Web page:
The Kaine Campaign (he is running for Gov. in VA) then pulls their advertising from Steve Gilliard’s website. Gilliard goes apeshit, calling both the Kaine campaign and Robert George cowards, and having a general meltdown.
The Decision: TKO. Gilliard knocks himself out with a left hook.
The Main Event: Peter Daou v. BlackFive, LGF, and (perhaps) Michelle Malkin
Fight Synopsis: Daou surveys the blogosphere, does not like what he reads from the right regarding the ‘vigils’ over the 2000th casualty in Iraq, and pens a missive:
Last week Michelle Malkin and Little Green Footballs characterized candlelight vigils by the Quakers marking the milestone of 2000 military deaths in Iraq as “parties.”
I find this rash of posts suggesting that anti-war activists “celebrate” the deaths of American soldiers to be both tragic and telling.
Tragic, because it represents a descent into depraved, gutter-level slander as a form of argumentation, and it is a profoundly un-American approach to a most American of activities: dissent. Telling, because it means these bloggers have nothing left to justify the deaths of Americans in Iraq but desperate and transparent attacks on those who want our troops home…
Bottom line: If Malkin, LGF, and Blackfive think opponents of the Iraq war are “celebrating” the deaths of American troops, let them answer the basic paradox of their position, namely, how is it that wanting our troops NOT to die is worse than wanting them to remain in the line of fire?
BlackFive swings back:
Using the deaths of my friends as an excuse to spout socialistic and anarchistic drivel is not acceptable to me.
And you don’t believe that the left isn’t celebrating the deaths of my friends? Don’t believe it’s a celebration? Zombie has the proof. It’s disgusting and reprehensible. Did you know that they’re planning a large protest at Walter Reed where wounded vets are recovering? Is that acceptable to Peter?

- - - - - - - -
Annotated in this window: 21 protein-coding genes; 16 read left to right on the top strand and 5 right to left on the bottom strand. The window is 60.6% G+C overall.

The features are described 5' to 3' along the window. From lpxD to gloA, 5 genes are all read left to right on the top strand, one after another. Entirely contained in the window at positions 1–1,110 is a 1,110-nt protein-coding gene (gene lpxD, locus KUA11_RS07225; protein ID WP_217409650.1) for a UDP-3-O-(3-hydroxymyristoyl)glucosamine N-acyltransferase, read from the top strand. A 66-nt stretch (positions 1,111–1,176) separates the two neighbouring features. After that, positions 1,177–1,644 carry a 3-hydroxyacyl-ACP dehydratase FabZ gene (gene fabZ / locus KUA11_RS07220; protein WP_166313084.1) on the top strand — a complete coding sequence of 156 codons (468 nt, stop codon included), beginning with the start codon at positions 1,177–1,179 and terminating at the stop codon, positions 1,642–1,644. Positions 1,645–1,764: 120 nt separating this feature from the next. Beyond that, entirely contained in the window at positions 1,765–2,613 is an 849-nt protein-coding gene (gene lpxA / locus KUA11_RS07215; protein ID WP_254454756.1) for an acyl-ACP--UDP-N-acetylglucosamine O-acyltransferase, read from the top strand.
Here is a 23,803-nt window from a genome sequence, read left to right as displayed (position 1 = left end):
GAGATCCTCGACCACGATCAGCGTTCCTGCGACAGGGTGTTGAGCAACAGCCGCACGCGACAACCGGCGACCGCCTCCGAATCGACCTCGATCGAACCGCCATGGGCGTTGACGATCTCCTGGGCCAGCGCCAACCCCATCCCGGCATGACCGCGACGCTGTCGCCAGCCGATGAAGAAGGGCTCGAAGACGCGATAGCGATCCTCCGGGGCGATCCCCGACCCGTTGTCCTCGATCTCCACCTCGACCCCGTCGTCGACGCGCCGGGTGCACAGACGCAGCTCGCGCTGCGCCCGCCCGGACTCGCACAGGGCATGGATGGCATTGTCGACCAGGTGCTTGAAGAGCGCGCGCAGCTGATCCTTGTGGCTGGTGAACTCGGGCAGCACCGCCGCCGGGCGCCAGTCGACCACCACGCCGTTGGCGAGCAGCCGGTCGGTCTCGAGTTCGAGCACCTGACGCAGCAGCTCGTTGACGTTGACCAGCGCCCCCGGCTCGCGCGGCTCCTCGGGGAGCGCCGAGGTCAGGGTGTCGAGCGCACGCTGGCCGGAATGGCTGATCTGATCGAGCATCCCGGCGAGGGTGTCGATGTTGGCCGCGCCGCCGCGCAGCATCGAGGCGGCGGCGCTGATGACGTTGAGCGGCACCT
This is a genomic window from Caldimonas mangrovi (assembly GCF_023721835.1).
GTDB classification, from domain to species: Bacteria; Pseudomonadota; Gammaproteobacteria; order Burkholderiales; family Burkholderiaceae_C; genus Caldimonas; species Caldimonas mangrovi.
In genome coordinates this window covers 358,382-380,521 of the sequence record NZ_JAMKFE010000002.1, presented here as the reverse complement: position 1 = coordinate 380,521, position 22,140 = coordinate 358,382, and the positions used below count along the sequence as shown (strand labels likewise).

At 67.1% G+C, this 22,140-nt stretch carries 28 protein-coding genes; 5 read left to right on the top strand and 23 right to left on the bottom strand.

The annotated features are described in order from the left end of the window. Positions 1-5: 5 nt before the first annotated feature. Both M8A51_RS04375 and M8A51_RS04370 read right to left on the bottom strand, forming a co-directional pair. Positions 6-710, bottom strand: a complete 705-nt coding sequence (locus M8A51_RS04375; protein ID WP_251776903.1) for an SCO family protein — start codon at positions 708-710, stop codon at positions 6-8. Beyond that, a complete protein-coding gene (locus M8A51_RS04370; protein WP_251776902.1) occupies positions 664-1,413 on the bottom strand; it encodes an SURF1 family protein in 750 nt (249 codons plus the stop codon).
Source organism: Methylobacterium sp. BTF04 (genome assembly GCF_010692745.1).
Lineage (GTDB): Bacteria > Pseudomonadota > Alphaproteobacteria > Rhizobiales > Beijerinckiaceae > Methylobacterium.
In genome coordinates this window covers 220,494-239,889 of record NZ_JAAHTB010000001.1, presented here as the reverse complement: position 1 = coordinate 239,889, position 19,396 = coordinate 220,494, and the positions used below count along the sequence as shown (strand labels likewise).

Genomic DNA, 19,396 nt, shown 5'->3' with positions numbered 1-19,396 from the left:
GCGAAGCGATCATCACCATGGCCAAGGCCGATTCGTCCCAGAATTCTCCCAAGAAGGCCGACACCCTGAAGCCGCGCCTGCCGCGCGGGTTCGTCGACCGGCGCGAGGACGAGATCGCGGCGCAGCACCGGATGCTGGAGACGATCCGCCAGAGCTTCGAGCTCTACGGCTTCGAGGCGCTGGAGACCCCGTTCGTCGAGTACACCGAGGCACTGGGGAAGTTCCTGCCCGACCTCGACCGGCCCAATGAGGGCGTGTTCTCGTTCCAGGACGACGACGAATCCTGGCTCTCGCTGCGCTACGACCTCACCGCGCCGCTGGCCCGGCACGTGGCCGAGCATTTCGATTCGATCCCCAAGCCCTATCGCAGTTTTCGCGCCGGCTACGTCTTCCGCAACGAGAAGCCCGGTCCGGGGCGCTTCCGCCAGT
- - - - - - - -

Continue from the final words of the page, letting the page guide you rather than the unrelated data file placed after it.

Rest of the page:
Of course, I don’t want our troops to die. I’ve lost three very good friends in this war. I talk to my friend’s widow every week. I’ve had several friends wounded. And I’ve visited wounded heroes. I’ve met Iraqis, too.
They aren’t numbers to me. That’s why I blog. That’s why folks like Peter Daou and others on the far left side of the aisle don’t want me to have an opinion.
Some things are worth fighting for. A free Iraq is worth fighting for. A free Middle East is worth fighting for. A world free of terrorism is worth fighting for.
My friends believed that, too.
The people that are against a free Iraq are people that don’t believe that anything is worth fighting for.
Blackfive then tags Charles at LGF, who writes:
If Daou doesn’t like our description, perhaps he should ask these people why they look so happy as they carry pictures of dead soldiers: Celebrating the 2000th American Death in the Iraq War.
The Decision: None yet- Fight still in progress. Daou received a one point penalty for having the logical fallacy in his question, while Black Five is penalized for characterizing Daou’s opposition as ‘socialistic.’
This one could go a few rounds.